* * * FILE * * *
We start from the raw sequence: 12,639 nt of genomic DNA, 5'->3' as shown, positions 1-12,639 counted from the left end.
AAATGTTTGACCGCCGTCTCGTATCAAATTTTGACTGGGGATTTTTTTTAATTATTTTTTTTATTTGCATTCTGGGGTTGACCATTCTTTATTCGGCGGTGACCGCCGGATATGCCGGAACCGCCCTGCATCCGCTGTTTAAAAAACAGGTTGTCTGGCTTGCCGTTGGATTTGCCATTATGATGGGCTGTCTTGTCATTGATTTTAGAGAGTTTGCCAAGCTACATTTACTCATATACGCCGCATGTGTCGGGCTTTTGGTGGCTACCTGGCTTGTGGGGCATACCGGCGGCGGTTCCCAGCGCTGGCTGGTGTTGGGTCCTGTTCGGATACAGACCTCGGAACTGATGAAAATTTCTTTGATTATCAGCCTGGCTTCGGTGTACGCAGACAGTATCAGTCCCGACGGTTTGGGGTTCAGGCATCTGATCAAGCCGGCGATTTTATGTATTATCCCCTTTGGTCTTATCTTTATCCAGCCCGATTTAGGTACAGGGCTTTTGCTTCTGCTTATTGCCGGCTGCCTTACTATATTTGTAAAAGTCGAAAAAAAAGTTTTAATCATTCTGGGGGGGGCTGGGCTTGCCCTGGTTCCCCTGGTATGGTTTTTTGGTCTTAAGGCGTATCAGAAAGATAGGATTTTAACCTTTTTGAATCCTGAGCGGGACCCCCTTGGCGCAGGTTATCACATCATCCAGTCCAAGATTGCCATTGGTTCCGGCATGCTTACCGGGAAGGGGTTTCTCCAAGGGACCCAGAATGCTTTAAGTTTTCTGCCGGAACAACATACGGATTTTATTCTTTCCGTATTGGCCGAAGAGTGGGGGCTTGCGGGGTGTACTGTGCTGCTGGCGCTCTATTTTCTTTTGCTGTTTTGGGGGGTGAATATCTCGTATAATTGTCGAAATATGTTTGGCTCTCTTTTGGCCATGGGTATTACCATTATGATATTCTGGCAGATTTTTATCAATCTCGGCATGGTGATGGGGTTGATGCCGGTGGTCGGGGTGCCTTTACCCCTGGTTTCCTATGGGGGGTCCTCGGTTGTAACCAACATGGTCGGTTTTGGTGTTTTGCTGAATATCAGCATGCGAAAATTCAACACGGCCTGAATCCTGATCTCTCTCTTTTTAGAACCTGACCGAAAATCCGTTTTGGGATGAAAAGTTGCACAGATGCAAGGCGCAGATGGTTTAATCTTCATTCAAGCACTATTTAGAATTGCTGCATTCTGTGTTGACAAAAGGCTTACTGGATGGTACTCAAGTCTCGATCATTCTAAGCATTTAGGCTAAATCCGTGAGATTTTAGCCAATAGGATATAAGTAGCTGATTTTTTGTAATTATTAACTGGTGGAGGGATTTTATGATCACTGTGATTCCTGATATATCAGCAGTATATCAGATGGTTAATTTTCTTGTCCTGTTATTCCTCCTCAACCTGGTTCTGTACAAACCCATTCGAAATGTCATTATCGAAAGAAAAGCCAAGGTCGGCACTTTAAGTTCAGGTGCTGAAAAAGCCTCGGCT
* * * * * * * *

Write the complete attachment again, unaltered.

We start from the raw sequence: 12,639 nt of genomic DNA, 5'->3' as shown, positions 1-12,639 counted from the left end.
AAATGTTTGACCGCCGTCTCGTATCAAATTTTGACTGGGGATTTTTTTTAATTATTTTTTTTATTTGCATTCTGGGGTTGACCATTCTTTATTCGGCGGTGACCGCCGGATATGCCGGAACCGCCCTGCATCCGCTGTTTAAAAAACAGGTTGTCTGGCTTGCCGTTGGATTTGCCATTATGATGGGCTGTCTTGTCATTGATTTTAGAGAGTTTGCCAAGCTACATTTACTCATATACGCCGCATGTGTCGGGCTTTTGGTGGCTACCTGGCTTGTGGGGCATACCGGCGGCGGTTCCCAGCGCTGGCTGGTGTTGGGTCCTGTTCGGATACAGACCTCGGAACTGATGAAAATTTCTTTGATTATCAGCCTGGCTTCGGTGTACGCAGACAGTATCAGTCCCGACGGTTTGGGGTTCAGGCATCTGATCAAGCCGGCGATTTTATGTATTATCCCCTTTGGTCTTATCTTTATCCAGCCCGATTTAGGTACAGGGCTTTTGCTTCTGCTTATTGCCGGCTGCCTTACTATATTTGTAAAAGTCGAAAAAAAAGTTTTAATCATTCTGGGGGGGGCTGGGCTTGCCCTGGTTCCCCTGGTATGGTTTTTTGGTCTTAAGGCGTATCAGAAAGATAGGATTTTAACCTTTTTGAATCCTGAGCGGGACCCCCTTGGCGCAGGTTATCACATCATCCAGTCCAAGATTGCCATTGGTTCCGGCATGCTTACCGGGAAGGGGTTTCTCCAAGGGACCCAGAATGCTTTAAGTTTTCTGCCGGAACAACATACGGATTTTATTCTTTCCGTATTGGCCGAAGAGTGGGGGCTTGCGGGGTGTACTGTGCTGCTGGCGCTCTATTTTCTTTTGCTGTTTTGGGGGGTGAATATCTCGTATAATTGTCGAAATATGTTTGGCTCTCTTTTGGCCATGGGTATTACCATTATGATATTCTGGCAGATTTTTATCAATCTCGGCATGGTGATGGGGTTGATGCCGGTGGTCGGGGTGCCTTTACCCCTGGTTTCCTATGGGGGGTCCTCGGTTGTAACCAACATGGTCGGTTTTGGTGTTTTGCTGAATATCAGCATGCGAAAATTCAACACGGCCTGAATCCTGATCTCTCTCTTTTTAGAACCTGACCGAAAATCCGTTTTGGGATGAAAAGTTGCACAGATGCAAGGCGCAGATGGTTTAATCTTCATTCAAGCACTATTTAGAATTGCTGCATTCTGTGTTGACAAAAGGCTTACTGGATGGTACTCAAGTCTCGATCATTCTAAGCATTTAGGCTAAATCCGTGAGATTTTAGCCAATAGGATATAAGTAGCTGATTTTTTGTAATTATTAACTGGTGGAGGGATTTTATGATCACTGTGATTCCTGATATATCAGCAGTATATCAGATGGTTAATTTTCTTGTCCTGTTATTCCTCCTCAACCTGGTTCTGTACAAACCCATTCGAAATGTCATTATCGAAAGAAAAGCCAAGGTCGGCACTTTAAGTTCAGGTGCTGAAAAAGCCTCGGCT